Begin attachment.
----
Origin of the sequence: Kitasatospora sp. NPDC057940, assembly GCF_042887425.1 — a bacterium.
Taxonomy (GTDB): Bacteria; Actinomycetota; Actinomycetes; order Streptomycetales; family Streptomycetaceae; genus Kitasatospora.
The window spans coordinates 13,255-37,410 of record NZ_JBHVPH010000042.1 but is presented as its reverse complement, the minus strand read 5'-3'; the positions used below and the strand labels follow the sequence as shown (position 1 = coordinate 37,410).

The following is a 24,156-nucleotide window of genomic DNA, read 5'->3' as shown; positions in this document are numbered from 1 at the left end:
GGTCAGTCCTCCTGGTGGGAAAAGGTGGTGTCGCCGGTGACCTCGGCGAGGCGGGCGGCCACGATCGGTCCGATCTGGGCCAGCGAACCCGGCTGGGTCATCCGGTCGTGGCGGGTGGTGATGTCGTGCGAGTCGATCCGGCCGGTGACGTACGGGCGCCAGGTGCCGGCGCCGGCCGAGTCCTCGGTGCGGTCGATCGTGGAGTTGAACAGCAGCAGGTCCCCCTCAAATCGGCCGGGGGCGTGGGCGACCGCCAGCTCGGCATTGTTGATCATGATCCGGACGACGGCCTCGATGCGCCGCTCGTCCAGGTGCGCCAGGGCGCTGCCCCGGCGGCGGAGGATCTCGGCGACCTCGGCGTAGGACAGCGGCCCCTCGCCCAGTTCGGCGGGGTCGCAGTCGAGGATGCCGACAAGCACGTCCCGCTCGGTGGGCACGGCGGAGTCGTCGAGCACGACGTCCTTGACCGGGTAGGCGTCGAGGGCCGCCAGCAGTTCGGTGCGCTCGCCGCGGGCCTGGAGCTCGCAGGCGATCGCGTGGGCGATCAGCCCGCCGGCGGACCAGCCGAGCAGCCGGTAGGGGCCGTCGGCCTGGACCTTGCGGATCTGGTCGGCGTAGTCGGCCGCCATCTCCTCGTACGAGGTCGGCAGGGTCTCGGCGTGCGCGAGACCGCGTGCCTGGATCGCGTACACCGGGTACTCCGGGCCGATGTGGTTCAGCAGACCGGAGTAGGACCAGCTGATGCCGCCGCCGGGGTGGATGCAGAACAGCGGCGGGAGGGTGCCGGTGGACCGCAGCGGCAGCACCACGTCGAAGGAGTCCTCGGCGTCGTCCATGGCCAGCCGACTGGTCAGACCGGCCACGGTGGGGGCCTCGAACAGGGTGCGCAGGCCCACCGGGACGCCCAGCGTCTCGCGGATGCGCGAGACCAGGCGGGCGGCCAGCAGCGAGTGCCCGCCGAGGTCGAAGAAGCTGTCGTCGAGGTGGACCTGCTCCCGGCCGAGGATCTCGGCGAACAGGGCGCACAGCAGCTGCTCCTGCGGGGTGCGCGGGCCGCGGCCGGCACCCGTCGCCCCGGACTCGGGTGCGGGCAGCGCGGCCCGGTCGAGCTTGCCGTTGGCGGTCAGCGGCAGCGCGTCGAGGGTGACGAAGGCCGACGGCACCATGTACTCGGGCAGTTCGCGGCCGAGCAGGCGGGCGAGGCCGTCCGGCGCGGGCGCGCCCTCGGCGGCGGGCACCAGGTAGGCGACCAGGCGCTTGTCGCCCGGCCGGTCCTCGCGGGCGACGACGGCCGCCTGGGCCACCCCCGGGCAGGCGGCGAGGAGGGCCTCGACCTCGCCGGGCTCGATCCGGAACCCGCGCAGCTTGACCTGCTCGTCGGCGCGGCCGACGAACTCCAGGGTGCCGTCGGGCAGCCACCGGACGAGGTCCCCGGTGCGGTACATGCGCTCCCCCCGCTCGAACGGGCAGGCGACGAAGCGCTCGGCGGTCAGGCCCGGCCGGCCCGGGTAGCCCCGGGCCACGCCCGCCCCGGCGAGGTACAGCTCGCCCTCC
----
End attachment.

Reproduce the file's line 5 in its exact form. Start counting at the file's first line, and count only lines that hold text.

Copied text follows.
GGTCAGTCCTCCTGGTGGGAAAAGGTGGTGTCGCCGGTGACCTCGGCGAGGCGGGCGGCCACGATCGGTCCGATCTGGGCCAGCGAACCCGGCTGGGTCATCCGGTCGTGGCGGGTGGTGATGTCGTGCGAGTCGATCCGGCCGGTGACGTACGGGCGCCAGGTGCCGGCGCCGGCCGAGTCCTCGGTGCGGTCGATCGTGGAGTTGAACAGCAGCAGGTCCCCCTCAAATCGGCCGGGGGCGTGGGCGACCGCCAGCTCGGCATTGTTGATCATGATCCGGACGACGGCCTCGATGCGCCGCTCGTCCAGGTGCGCCAGGGCGCTGCCCCGGCGGCGGAGGATCTCGGCGACCTCGGCGTAGGACAGCGGCCCCTCGCCCAGTTCGGCGGGGTCGCAGTCGAGGATGCCGACAAGCACGTCCCGCTCGGTGGGCACGGCGGAGTCGTCGAGCACGACGTCCTTGACCGGGTAGGCGTCGAGGGCCGCCAGCAGTTCGGTGCGCTCGCCGCGGGCCTGGAGCTCGCAGGCGATCGCGTGGGCGATCAGCCCGCCGGCGGACCAGCCGAGCAGCCGGTAGGGGCCGTCGGCCTGGACCTTGCGGATCTGGTCGGCGTAGTCGGCCGCCATCTCCTCGTACGAGGTCGGCAGGGTCTCGGCGTGCGCGAGACCGCGTGCCTGGATCGCGTACACCGGGTACTCCGGGCCGATGTGGTTCAGCAGACCGGAGTAGGACCAGCTGATGCCGCCGCCGGGGTGGATGCAGAACAGCGGCGGGAGGGTGCCGGTGGACCGCAGCGGCAGCACCACGTCGAAGGAGTCCTCGGCGTCGTCCATGGCCAGCCGACTGGTCAGACCGGCCACGGTGGGGGCCTCGAACAGGGTGCGCAGGCCCACCGGGACGCCCAGCGTCTCGCGGATGCGCGAGACCAGGCGGGCGGCCAGCAGCGAGTGCCCGCCGAGGTCGAAGAAGCTGTCGTCGAGGTGGACCTGCTCCCGGCCGAGGATCTCGGCGAACAGGGCGCACAGCAGCTGCTCCTGCGGGGTGCGCGGGCCGCGGCCGGCACCCGTCGCCCCGGACTCGGGTGCGGGCAGCGCGGCCCGGTCGAGCTTGCCGTTGGCGGTCAGCGGCAGCGCGTCGAGGGTGACGAAGGCCGACGGCACCATGTACTCGGGCAGTTCGCGGCCGAGCAGGCGGGCGAGGCCGTCCGGCGCGGGCGCGCCCTCGGCGGCGGGCACCAGGTAGGCGACCAGGCGCTTGTCGCCCGGCCGGTCCTCGCGGGCGACGACGGCCGCCTGGGCCACCCCCGGGCAGGCGGCGAGGAGGGCCTCGACCTCGCCGGGCTCGATCCGGAACCCGCGCAGCTTGACCTGCTCGTCGGCGCGGCCGACGAACTCCAGGGTGCCGTCGGGCAGCCACCGGACGAGGTCCCCGGTGCGGTACATGCGCTCCCCCCGCTCGAACGGGCAGGCGACGAAGCGCTCGGCGGTCAGGCCCGGCCGGCCCGGGTAGCCCCGGGCCACGCCCGCCCCGGCGAGGTACAGCTCGCCCTCC